After what feels like many months of rumours, leaks and speculation, the Pixel 3 is finally official and available to buy. It comes almost exactly a month after Apple took the wrappers off its flagship iPhone XS handset – so which of these premium phones is best?
We can't spend your money for you, but we can compare these two handsets in all the areas that matter, including their designs, their internal configurations, and the features they bring with them (such as wireless charging). Read on to get all the details you need.
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Pixel 3 vs iPhone XS: design
We've definitely got two lookers on our hands here: both Apple and Google have excelled themselves in terms of the design of the Pixel 3 and the iPhone XS, though neither phone differs too much from the respective templates laid down in 2017. It's hard to split these phones in terms of their aesthetics.
The Pixel 3 is made from an aluminium frame, with glass front and back – thanks to a special etching technique, Google has managed to retain that Pixel-esque two-tone effect on the front and back. The OLED screen measures 5.5 inches corner to corner, has a resolution of 1080 x 2160 pixels, and comes without a notch. You can pick it up in black, white or pink-ish.
The iPhone XS also features a glass front and back, but has a stainless steel edging. The 5.8-inch OLED display has a resolution of 1125 x 2436 pixels, and of course it comes with the display notch that the iPhone X made iconic. In this case your colour choices are space grey, silver and gold. It's a little shorter and a little wider than the Pixel 3.
Pixel 3 vs iPhone XS: specs
Both these phones are packed with the latest and greatest smartphone components. We suspect the A12 Bionic processor inside the iPhone XS might just have the edge over the Snapdragon 845 inside the Pixel 3 in terms of raw power, though you're unlikely to really notice the difference unless you're running benchmarks.
Both phones bring 4GB of RAM with them, but the iPhone XS has more storage options: 64GB, 256GB or 512GB, as opposed to the 64GB and 128GB configurations of the Pixel 3. Neither phone lets you expand the storage with a memory card – Apple and Google would rather you bought some cloud storage space off them.
In terms of rear cameras, we've got a single-lens 12.2 MP, f/1.8 snapper on the Pixel 3, and a dual-lens 12 MP, f/1.8 + 12 MP, f/2.4 camera on the iPhone XS. On paper that puts the iPhone ahead, but last year Google made up the difference with its smart image processing algorithms done on the software side – and it looks like it's pulled off the same trick with the Pixel 3.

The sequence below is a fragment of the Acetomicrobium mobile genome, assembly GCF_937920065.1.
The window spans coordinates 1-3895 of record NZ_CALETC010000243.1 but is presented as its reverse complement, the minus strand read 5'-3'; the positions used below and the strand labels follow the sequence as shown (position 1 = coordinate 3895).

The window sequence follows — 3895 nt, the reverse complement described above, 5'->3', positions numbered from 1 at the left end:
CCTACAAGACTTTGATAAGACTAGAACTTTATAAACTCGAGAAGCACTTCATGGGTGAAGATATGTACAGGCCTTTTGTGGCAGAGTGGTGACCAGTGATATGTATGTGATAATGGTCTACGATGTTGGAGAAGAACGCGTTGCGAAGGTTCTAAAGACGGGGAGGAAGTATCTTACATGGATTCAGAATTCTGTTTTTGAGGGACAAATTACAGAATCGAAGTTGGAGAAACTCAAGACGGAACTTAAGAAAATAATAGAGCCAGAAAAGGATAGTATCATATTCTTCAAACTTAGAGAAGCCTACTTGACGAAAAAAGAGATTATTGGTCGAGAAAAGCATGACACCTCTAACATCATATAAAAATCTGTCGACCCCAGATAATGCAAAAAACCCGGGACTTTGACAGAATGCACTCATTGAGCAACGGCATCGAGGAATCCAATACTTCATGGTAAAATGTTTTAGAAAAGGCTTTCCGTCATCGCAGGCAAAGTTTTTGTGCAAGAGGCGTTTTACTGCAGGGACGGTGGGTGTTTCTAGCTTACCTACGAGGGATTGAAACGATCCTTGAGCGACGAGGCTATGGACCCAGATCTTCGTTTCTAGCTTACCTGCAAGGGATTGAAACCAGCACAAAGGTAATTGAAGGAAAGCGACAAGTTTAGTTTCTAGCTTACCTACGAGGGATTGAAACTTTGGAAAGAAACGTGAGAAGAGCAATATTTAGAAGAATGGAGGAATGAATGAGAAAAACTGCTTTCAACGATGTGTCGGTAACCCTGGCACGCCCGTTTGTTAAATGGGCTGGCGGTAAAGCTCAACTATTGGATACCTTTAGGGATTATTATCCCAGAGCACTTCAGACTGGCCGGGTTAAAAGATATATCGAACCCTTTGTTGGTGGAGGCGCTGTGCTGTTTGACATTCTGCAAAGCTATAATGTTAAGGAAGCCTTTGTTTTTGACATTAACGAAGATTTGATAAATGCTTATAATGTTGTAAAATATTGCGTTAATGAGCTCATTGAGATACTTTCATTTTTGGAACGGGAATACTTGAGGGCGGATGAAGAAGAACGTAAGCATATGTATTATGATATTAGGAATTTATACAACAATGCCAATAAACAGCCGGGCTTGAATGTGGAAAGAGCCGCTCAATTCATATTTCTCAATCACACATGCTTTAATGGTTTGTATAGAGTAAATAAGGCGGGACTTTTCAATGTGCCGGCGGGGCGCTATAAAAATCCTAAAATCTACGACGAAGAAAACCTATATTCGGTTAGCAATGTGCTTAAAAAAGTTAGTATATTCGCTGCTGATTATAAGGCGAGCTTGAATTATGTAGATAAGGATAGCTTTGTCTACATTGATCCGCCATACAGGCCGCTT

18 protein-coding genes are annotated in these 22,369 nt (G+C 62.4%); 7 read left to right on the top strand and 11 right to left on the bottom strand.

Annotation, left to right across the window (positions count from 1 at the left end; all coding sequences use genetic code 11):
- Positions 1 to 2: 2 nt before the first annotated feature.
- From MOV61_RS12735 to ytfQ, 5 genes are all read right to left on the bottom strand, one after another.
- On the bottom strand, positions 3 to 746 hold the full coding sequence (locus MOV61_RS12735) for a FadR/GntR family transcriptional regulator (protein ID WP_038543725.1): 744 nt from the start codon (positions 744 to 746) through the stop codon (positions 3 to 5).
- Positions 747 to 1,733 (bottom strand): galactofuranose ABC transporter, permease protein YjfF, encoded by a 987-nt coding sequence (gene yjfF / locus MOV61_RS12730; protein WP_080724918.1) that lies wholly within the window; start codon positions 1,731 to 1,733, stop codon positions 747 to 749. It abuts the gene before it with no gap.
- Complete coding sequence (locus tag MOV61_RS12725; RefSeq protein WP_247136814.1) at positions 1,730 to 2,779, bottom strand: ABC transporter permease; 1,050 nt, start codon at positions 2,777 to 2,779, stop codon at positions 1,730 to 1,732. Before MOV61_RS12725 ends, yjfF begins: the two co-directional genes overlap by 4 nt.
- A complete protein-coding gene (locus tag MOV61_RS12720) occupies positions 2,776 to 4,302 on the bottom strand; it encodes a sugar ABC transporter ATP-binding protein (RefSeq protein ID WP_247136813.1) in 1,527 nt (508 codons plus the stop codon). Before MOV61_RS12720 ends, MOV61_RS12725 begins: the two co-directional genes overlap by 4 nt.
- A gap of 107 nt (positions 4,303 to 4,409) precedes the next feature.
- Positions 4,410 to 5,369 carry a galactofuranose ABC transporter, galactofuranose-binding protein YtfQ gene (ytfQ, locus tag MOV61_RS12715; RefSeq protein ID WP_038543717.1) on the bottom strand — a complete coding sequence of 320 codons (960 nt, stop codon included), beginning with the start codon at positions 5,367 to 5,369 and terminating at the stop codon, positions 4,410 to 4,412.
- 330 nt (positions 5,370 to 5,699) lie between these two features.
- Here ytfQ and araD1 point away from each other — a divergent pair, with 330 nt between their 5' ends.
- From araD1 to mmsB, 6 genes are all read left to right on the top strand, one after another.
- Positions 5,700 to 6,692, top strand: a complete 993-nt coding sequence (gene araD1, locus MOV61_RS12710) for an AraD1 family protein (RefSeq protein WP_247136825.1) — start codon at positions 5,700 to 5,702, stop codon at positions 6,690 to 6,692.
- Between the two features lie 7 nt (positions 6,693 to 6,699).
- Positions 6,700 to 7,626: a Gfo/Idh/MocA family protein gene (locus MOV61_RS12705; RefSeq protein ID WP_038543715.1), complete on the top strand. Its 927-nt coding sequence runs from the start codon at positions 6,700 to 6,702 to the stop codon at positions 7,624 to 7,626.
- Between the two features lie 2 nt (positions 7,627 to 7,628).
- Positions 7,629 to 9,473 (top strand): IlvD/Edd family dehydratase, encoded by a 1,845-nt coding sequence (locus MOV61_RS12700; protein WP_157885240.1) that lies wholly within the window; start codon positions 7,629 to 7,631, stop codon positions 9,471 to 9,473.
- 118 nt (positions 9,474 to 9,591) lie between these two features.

Pixel 3 vs iPhone XS: features
Speaking of taking photos, these phones are packed with camera features like portrait mode and an adjustable depth of field even after you've taken pictures. The Pixel 3 probably just edges it with its plethora of AI-powered features: Top Shot (for taking the best shots), Super Res Zoom (for better zooming) and Night Sight (for getting the best pictures in low-light conditions without flash).
Elsewhere the Pixel phones have added wireless charging this year, so that's another difference between the two ranges gone. Both phones have IP68 water and dust protection too, so they'll both survive a relatively brief dunk in your liquid of choice. As you can see, there's not all that much to choose between them.
At this point we should bring up the usual Android vs iOS issue – iPhones only play well with other Apple hardware, whereas Android phones play well with pretty much everything out there, from Windows 10 to Chrome OS. That means one of these phones might work much better with your existing hardware than the other one does.
Pixel 3 vs iPhone XS: verdict
It's now more than ten years since the original iPhone came out, and we're now at the stage where there's very little to choose between the best smartphones: they're all very fast, they all work very intuitively, and they all take great photos in almost any kind of lighting condition you want to try.
With that in mind, your choice between the Pixel 3 and iPhone XS may well come down to whether you prefer Android or iOS – a decision you may well have made a long time ago. Perhaps even more pertinently, your choice might come down to how heavily you've invested in the ecosystems of Google or Apple; with the hardware now so advanced across the board, it's the little software differences that count.
It goes without saying though that these are two very, very good smartphones – two of the best of the year – and they'll both serve you well for years. One factor we haven't mentioned yet is price, which might sway you one way or the other: the Pixel 3 starts for £260/$200 less than the iPhone XS.